Traditional pipe profilers can be error-prone and lead to incorrect interpretation of pipe and tunnel geometry. One of the important elements for understanding the integrity of a pipe or tube is the ovality of that cylinder. Ovality can indicate the presence of undesirable stresses induced into members and reduces the nominal clearance diameter for subsea construction operations. By accurately knowing the dimensions of structures such as pipes, tubes, and caissons, risks can be understood and reduced where needed to ensure ongoing safe operation of the infrastructure.
When a single profile of a pipe is captured, often this is assumed to be the profile of the tube at that location. However, this is only the case if the scanning device is perfectly aligned with the tunnel. If the angle of a traditional single profile scanner is not aligned with the axis of the pipe, ovality will be observed where there is none.
In this illustration, a generic profiling sensor is shown, highlighting how a perfectly aligned sensor will provide accurate shape and measurements where a profiler that has any misalignment will provide an inaccurate assessment of the tunnel geometry.
Given the challenges with aligning any sensor perfectly and the impact that small misalignments can have on the final result, in cases where accuracy is important, single profile pipe scanners should not be used. Since the 2G Robotics underwater laser scanners capture complete swaths of data, the need to have the sensor aligned does not exist, as the centerline of the pipe can be determined from the scan data and a highly accurate cross sectional profile that is orthogonal to the centerline determined.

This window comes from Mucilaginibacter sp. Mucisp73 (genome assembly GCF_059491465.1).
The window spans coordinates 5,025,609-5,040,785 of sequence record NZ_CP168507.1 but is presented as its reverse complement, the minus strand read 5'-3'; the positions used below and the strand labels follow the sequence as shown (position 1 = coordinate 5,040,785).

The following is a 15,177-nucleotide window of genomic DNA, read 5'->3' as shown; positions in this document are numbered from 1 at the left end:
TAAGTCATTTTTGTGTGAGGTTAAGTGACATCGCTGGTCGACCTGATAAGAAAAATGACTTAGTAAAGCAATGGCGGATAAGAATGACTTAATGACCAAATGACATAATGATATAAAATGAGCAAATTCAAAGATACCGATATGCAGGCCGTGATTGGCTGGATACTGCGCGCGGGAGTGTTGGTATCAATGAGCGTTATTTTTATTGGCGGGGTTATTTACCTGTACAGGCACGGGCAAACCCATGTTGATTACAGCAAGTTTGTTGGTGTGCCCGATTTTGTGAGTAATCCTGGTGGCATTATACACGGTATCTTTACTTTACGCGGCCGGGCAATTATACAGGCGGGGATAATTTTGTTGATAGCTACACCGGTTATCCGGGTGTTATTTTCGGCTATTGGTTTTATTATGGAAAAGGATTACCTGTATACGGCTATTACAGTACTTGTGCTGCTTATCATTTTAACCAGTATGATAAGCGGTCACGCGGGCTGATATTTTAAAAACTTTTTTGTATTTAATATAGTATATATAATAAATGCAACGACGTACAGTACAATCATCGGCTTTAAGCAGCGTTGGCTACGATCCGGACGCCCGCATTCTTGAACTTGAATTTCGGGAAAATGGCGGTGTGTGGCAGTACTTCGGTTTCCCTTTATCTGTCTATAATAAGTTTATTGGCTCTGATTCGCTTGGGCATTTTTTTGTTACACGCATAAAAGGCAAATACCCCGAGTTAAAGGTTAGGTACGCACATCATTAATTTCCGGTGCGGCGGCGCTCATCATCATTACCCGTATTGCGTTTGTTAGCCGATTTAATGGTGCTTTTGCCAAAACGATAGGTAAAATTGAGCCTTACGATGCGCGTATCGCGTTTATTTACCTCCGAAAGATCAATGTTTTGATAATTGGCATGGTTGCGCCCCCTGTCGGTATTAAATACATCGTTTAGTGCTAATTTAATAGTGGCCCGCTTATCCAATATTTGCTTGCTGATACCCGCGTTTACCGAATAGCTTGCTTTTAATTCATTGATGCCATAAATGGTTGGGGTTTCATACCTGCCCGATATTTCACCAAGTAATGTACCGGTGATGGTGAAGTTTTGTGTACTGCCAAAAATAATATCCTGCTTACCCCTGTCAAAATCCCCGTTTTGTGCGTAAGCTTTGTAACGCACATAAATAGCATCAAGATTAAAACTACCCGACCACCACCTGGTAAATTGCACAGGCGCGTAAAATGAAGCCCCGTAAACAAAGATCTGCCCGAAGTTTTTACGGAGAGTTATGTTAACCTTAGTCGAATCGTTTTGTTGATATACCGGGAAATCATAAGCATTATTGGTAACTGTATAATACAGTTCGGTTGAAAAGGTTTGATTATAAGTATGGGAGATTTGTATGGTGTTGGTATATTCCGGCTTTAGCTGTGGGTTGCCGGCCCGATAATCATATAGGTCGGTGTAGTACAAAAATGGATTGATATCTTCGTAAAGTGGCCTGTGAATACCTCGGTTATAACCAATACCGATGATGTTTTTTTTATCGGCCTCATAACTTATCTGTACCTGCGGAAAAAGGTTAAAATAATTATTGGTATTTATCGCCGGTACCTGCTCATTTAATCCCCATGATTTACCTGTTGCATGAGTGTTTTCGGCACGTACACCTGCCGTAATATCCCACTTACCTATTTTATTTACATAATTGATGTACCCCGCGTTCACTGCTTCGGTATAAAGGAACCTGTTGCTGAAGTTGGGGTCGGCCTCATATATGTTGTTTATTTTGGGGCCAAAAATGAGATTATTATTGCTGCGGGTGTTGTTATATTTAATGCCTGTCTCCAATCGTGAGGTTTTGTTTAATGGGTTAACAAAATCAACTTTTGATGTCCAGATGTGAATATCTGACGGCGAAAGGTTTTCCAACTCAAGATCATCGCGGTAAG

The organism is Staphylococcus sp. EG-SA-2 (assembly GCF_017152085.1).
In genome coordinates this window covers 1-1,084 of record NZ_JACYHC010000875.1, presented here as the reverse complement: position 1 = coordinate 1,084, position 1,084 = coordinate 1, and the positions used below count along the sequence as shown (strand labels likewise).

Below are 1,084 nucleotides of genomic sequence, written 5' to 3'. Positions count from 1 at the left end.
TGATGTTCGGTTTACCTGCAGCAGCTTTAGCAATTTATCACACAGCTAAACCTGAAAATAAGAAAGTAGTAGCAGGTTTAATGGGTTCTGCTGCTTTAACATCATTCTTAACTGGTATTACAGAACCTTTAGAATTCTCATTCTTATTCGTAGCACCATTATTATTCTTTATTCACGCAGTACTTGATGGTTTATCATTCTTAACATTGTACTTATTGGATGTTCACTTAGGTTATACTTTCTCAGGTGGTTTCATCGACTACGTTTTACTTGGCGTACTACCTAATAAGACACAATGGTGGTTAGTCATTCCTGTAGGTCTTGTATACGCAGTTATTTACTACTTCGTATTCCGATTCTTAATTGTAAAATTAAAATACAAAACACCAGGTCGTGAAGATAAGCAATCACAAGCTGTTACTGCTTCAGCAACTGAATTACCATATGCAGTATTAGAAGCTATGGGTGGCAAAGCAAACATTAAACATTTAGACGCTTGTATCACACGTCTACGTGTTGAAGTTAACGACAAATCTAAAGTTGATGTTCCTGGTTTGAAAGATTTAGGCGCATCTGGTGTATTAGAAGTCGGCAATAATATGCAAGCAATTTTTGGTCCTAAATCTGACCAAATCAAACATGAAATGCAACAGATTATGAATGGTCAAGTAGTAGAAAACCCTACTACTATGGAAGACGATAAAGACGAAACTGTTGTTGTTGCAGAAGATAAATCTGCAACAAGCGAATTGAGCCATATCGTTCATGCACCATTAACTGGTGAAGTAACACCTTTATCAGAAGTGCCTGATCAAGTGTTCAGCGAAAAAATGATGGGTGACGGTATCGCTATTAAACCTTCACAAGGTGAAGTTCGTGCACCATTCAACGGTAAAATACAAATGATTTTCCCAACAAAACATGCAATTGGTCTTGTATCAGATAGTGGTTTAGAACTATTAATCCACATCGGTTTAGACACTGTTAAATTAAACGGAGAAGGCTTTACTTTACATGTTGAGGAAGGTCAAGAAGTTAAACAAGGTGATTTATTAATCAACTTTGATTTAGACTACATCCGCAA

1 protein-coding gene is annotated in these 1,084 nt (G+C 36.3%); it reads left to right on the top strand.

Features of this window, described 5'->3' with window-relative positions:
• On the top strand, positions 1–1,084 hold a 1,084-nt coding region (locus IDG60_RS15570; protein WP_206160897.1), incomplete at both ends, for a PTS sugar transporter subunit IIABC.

Because a complete swath of data is captured, the profile location can be selected to be perfectly orthogonal to the centerline of the pipe such that it is perfectly accurate regardless of the alignment of the scanner to the pipe.
Capturing complete swaths have additional benefits that improve the speed and accuracy of any pipe inspection survey. By capturing the complete swath, scanner location setups don’t need to be as precise to capture a specific feature of interest thus reducing total time of operations. Lastly, capturing swaths can also provide accurate full 3D shapes of features rather than just single profiles.